In re Claim of Sipres, 021221 COWC, 5-039-180-005

Docket Nº:W.C. 5-039-180-005
Case Date:February 12, 2021
CITY AND COUNTY OF DENVER, Self-Insured Employer, Respondent.
W.C. No. 5-039-180-005
Colorado Workers Compensation
Industrial Claim Appeals Office
February 12, 2021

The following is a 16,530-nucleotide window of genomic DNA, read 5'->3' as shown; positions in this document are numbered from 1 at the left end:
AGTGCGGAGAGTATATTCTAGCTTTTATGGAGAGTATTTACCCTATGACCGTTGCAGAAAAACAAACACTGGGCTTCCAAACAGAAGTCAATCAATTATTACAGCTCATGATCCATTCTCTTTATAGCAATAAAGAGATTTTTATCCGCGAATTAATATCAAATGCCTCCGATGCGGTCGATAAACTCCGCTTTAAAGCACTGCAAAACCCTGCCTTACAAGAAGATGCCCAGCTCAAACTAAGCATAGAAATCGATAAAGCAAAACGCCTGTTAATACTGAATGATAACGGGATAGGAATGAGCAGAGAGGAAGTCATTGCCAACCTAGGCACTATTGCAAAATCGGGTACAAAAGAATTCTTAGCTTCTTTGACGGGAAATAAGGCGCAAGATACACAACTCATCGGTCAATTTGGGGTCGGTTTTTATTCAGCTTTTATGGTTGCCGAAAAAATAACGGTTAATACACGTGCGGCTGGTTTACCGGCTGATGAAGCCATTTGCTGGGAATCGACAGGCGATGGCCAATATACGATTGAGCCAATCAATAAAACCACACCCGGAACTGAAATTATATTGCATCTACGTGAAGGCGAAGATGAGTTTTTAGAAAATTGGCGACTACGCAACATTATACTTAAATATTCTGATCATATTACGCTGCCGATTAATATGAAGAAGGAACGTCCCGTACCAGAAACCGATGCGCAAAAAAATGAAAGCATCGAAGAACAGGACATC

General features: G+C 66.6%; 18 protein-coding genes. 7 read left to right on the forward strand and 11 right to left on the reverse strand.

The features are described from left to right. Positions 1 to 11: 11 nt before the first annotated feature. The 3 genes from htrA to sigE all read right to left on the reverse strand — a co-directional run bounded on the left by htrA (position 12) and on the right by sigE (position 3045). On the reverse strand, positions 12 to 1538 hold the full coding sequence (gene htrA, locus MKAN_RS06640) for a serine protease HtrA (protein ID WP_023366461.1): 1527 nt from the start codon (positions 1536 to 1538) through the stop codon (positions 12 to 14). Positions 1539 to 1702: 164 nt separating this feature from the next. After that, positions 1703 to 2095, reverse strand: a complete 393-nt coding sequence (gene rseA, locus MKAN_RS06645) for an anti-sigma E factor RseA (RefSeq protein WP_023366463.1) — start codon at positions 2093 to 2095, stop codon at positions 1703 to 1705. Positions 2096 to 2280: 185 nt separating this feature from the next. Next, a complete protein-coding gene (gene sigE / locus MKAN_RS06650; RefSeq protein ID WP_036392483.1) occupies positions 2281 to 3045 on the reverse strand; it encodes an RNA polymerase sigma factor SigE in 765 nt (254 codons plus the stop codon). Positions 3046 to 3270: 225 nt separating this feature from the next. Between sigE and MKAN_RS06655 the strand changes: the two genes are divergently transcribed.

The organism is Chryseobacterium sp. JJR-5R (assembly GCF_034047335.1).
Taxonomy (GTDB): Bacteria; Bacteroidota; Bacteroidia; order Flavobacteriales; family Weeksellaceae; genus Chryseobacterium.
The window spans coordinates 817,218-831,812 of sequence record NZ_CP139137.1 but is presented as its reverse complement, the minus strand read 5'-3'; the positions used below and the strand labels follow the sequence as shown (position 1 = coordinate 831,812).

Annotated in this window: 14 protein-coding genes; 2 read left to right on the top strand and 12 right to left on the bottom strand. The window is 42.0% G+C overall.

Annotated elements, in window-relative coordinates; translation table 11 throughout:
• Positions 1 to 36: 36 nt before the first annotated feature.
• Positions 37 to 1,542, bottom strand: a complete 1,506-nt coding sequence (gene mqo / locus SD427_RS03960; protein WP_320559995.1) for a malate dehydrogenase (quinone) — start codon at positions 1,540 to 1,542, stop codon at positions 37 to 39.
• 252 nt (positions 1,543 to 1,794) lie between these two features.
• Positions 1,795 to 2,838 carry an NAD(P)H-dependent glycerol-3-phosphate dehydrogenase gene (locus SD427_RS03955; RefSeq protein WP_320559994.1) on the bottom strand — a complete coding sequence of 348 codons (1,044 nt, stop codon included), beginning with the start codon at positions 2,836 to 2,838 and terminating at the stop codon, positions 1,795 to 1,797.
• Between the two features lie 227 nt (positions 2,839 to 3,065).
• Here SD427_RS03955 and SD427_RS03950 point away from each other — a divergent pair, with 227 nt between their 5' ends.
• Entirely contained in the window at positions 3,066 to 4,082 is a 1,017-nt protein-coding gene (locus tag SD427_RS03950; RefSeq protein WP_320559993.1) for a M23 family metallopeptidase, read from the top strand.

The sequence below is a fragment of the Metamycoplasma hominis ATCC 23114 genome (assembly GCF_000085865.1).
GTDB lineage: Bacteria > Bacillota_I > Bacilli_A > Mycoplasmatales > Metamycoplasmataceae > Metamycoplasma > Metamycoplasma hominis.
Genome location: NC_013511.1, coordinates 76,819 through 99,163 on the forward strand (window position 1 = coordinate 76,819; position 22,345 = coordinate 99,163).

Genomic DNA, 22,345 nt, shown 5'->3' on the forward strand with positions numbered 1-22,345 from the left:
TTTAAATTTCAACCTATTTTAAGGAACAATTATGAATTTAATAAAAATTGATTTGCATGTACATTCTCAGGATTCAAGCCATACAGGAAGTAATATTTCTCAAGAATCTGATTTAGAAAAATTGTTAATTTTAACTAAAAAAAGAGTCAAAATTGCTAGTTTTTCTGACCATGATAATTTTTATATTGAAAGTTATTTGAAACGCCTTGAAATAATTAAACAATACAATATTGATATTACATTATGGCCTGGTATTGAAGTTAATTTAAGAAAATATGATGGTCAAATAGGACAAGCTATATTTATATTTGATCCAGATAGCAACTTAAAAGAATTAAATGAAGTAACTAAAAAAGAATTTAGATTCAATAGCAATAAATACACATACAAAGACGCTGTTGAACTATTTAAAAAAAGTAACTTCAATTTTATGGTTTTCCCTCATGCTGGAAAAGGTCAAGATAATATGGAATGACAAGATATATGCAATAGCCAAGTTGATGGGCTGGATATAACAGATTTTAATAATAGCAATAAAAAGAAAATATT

LAW OFFICE OF OTOOLE & SBARBARO PC, Attn: NEIL D OTOOLE ESQ, (For Claimant)           OFFICE OF THE CITY ATTORNEY, Attn: STEPHEN J ABBOT ESQ, (For Respondents)          FINAL ORDER          The respondent seeks review of an order of Administrative Law Judge Nemechek (ALJ) served on June 23, 2020, that affirmed the order of the Director of the Division of Workers’ Compensation (Director) dated October 7, 2019; ordered permanent partial disability (PPD) benefits of 10% as converted to a whole person permanent medical impairment; ordered credit to the respondent for PPD benefits previously paid; and ordered interest on benefits to the claimant not paid when due.[1] We affirm.          As to this appeal, the pertinent underlying facts of this case are uncontroverted. Claimant worked as a deputy sheriff for the respondent for approximately 13 years. Claimant was injured in a courtroom altercation with an individual who was in custody. Claimant jammed his left arm, including the elbow and shoulder. Claimant’s treatment included an arthroscopic surgery to repair a labral tear and subacromial impingement.          Dr. Danahey placed the claimant at maximum medical improvement (MMI) on January 15, 2018, and assigned a 6% scheduled impairment rating for the left upper extremity. Claimant underwent a division sponsored independent medical examination (DIME) with Dr. Hughes on May 31, 2018. Dr. Hughes agreed with the date of MMI, but increased the impairment rating to 16% upper extremity that converted to 10% whole person impairment.          Respondent filed a Final Admission of Liability (FAL) on June 22, 2018, admitting to Dr. Hughes’ 16% upper extremity scheduled rating.          Claimant filed an objection to the FAL and an application for hearing (AFH) on June 29, 2018. The AFH sought additional PPD benefits based upon conversion of the scheduled impairment to a whole person impairment. No hearing was set on this AFH.          Claimant filed a second AFH on October 12, 2018, endorsing the same issues as in the first AFH. An unopposed motion to set the hearing outside of 120 days was granted on November 8, 2018. No hearing was set on this AFH.          Respondent filed a motion to close the claim on June 14, 2019, alleging that claimant had not taken any action in furtherance of prosecution of the claim since providing answers to interrogatories on December 3, 2018.          On July 1, 2019, the Director issued an order to show cause, which stated in part: If you did not already send a response to the request to close your claim, or if you do not mail or deliver a response within thirty (30) days of the date of the Certificate of Mailing attached to this Order, your claim will be automatically closed. … If your case is closed after 30 days, you have the right to petition to reopen your claim, subject to the [reopening] provisions of § 8-43-303 C.R.S.          Claimant did not file a response prior to the July 31, 2019 deadline.          Claimant filed his third AFH on August 30, 2019, on the same issues previously identified in the prior two AFHs. At this juncture, counsel for the respondent notified counsel for the claimant that the matter had been closed pursuant to the Director’s July 1, 2019 order.          On September 9, 2019, claimant filed a motion with the Director for reconsideration of the July 1, 2019, show cause order, seeking to set it aside and to permit setting of the August 30, 2019 AFH. In the motion, counsel for the claimant averred that he did not have a copy of the July 1, 2019, order in his file. Claimant supplemented this motion on September 17, 2019, acknowledging that both claimant and claimant’s counsel had received the June 14 motion to close as well as the July 1 order. In addition, counsel amended his affirmation, now averring that his legal assistant had actually received the pleadings but had not advised counsel of the motion or the order. Respondent objected to claimant’s motion for reconsideration.          A prehearing conference was held on respondent’s motion to strike claimant’s August 30, 2019, AFH on ripeness grounds. Prehearing ALJ Martinez Tenreiro issued an order on October 2, 2019, ordering that respondent has “shown good cause to strike the AFH as the issues are closed pursuant to the July 1, 2019 [Director’s] order. Should the Director reverse the prior order, claimant may refile for hearing.…”          On October 7, 2019, the Director reconsidered his July 1 order and issued a new order extending the time to show cause. The Director found, in relevant part: On September 11, 2019, Claimant’s counsel requested that the Order to Show Cause be set aside. Originally, Counsel stated the motion and order were not in his file and he, therefore, had failed to timely respond. However, he has since learned that his former legal assistant was aware of and received a copy of the motion and order and failed to inform claimant’s counsel …. The Claimant has represented that there is a need for an extension of time to show cause why this claim should not be closed.          This extension order further provided that claimant’s claim may be closed unless, within 120 days of the October 7, 2019, order, the parties set and attend a hearing before an ALJ on any outstanding issues, obtain a further extension of time, or file a stipulation.          On October 11, 2019, claimant filed his fourth AFH on the issues of permanent medical impairment (conversion). Respondent counter-endorsed the issue of appealing the Director’s October 7, 2019, order, seeking review for an abuse of discretion.          On December 22, 2019, respondent filed a motion for summary judgment with the Office of Administrative Courts as to the issues in the fourth AFH. ALJ Cayce denied respondent’s motion on January 3, 2020. The hearing followed on January 22, 2020.          Here, ALJ Nemechek specifically considered respondent’s contention that claimant’s failure to timely respond to the initial show cause order resulted in automatic closure of the case. Respondent contended the case was closed prior to the Director’s actions and thus argued that the case could only be reopened under the reopening statutes of §§ 8-43-203(2)(d) and 8-43-303 et seq. According to the respondent, the factual basis on which the Director relied was “excusable neglect,” not mistake or error, and that excusable neglect was not a statutory basis for reopening the claim.          The ALJ concluded that § 8-43-207(1)(i), C.R.S., confers general authority to the Director to modify orders, including the order to show cause. In addition, the ALJ deemed that § 8-43-218(1), C.R.S., confers broad powers on the Director to close cases and subsumed within that authority is the power to modify orders concerning case closure.          The ALJ added that claimant filed his first two AFHs in a timely fashion, which put respondent on notice that the issue of PPD was in dispute. The ALJ deemed, that having been apprised of the issue, the respondent suffered no prejudice when the Director superseded the July 1, 2019, order to show cause with his October 7, 2019 order.          The ALJ affirmed the Director’s October 7, 2019, order and ruled on the merits of the claimant’s PPD claim.          Respondent’s Appeal          Respondent...